As a former collegiate and professional athlete and an athletic trainer, I’ve seen it all when it comes to team dynamics. I’ve seen great teams that stick together, support each other and win championships, and I’ve seen splintered teams, torn apart by a lack of trust and struggling to keep it together on the court.
A healthy team means a healthy chance of team success. In my experience, there are three main signs of a healthy team:
1. Openly Communicative
The key to any healthy relationship is the ability to communicate clearly and effectively. Teams are full of complex relationships, thus truthful communication will help a team develop healthy team dynamics. Nothing undermines team chemistry more than deceit and dishonesty.
Good coaches understand they must communicate on three unique levels: with their team, their players, and the players’ parents. There are literally hundreds of different relationships when you take into account these different combinations — players can communicate with other players, coaches with players, players with parents, parents with parents, coaches with parents, etc. How these subsets of people choose to communicate to each other has a huge contribution to the overall culture of the team.
The coach is the most important cog in this communication vortex. Coaches must maintain consistency across this spectrum by setting clear expectations and making a habit of telling the truth. “Truthtelling” often requires the courage to present the reality of difficult situations. Although difficult at times, honesty is always the best policy when dealing with tough issues like playing time, tryouts and players’ roles on the team. Players and parents can choose to disagree with the content of the coach’s communication, but if the coach has reliably communicated the truth with all parties involved, his or her credibility will remain intact, and team culture will remain healthy.
A counterfeit will always be exposed. Coaches, players and parents owe a level of transparency to one another when they make the decision to function as a collective unit.
I have a personal example of how transparency can undermine trust. I was on a team where the coach told us our captains would be selected by a team vote. After the votes were counted and the captain was named, it was clear that the coach had already decided who was going to be captain and the votes had little input on the decision. The problem was not that the coach shouldn’t have the ability pick captains but that the entire process lacked transparency. If the coach had told us from the outset that he alone was going to pick the captains, this kind of transparency (even if the players didn’t agree on the process) would have not led us to believe our votes had an impact on the decision, and our trust in the coach wouldn’t have been compromised.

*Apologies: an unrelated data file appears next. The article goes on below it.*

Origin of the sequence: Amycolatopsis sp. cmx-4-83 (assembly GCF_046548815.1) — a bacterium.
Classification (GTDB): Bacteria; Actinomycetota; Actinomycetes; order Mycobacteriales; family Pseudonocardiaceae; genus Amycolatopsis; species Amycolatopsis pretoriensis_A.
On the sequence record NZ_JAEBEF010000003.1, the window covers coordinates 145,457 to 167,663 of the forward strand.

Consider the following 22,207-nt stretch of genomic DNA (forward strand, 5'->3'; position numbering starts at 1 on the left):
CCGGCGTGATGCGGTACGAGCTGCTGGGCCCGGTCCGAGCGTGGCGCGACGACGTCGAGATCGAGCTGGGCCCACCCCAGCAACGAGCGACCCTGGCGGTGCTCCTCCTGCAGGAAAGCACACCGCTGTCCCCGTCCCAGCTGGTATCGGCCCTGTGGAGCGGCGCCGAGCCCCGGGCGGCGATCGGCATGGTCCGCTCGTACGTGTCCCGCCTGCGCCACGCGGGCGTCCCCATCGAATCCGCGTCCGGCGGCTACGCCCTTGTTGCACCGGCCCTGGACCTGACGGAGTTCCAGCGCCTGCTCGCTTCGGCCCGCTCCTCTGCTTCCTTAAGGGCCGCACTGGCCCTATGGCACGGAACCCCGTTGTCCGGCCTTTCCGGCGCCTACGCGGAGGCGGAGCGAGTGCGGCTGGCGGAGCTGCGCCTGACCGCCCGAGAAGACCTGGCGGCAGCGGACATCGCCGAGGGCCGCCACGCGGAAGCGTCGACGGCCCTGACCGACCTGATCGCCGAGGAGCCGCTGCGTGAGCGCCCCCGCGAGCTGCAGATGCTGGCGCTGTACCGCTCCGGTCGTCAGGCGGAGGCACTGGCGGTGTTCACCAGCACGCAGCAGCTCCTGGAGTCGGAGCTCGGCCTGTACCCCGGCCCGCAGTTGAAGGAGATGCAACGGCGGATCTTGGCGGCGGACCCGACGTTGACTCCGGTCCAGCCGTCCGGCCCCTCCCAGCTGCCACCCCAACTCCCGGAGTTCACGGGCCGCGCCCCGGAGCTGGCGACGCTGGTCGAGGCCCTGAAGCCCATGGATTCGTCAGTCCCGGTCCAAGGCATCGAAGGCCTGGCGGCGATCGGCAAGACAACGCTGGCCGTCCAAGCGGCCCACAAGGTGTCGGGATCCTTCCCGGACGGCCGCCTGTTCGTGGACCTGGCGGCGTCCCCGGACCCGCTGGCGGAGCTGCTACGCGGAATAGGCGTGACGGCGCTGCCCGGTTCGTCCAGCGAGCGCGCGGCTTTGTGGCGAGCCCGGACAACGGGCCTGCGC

For parents, an example of transparency would be communicating with a coach in advance when their child will miss practice or a game because of family obligations. I’ve seen many parents lie or withhold the truth from the coach in order to protect their child. Then at the last minute, the parent will spring a surprise absence on the coach before an important game or week of practice. Transparency builds trust and trust is essential to healthy teams.
Over the course of the season, players must learn to trust in their coach’s leadership, and a coach must learn to trust in their player’s character. Having a foundation of mutual respect means when the inevitable storms of a season arrive (losing games, injuries, academic troubles, gossip) the team is able to survive the challenge because players trust and respect each other.
The deep-seeded belief that everyone on the team has the group’s best interest in mind is a powerful sedative against the craziness of a season. The best teams learn to insulate themselves against the outside influences that would seek to destroy their chemistry and pull them apart.
Trust grows out of transparency and truthfulness and is the cement by which healthy teams are built. Sports have the rare ability to expose our deficiencies and grow our character, which forces a team to either create a bond of trust or allow personal shortcomings to divide the team. Team togetherness and trust are two of a few things that you have complete control over. The season provides the time and context for teams to learn to trust each other and come together or splinter as individuals. The coach sets the tone for this process, but the players and parents do the heavy lifting.
Ultimately, trust depends on the character, consistency, and selflessness of everyone involved. What type of a culture will your team create?
Quinn McDowell is a writer, trainer, and professional athlete. He has played in the NBA D-League, Australia, and Spain following his four-year career at the College of William and Mary. He is the founder of AreteHoops.com and desires to see coaches and players succeed with excellence. He currently resides in Palencia, Spain, with his wife Lindsey.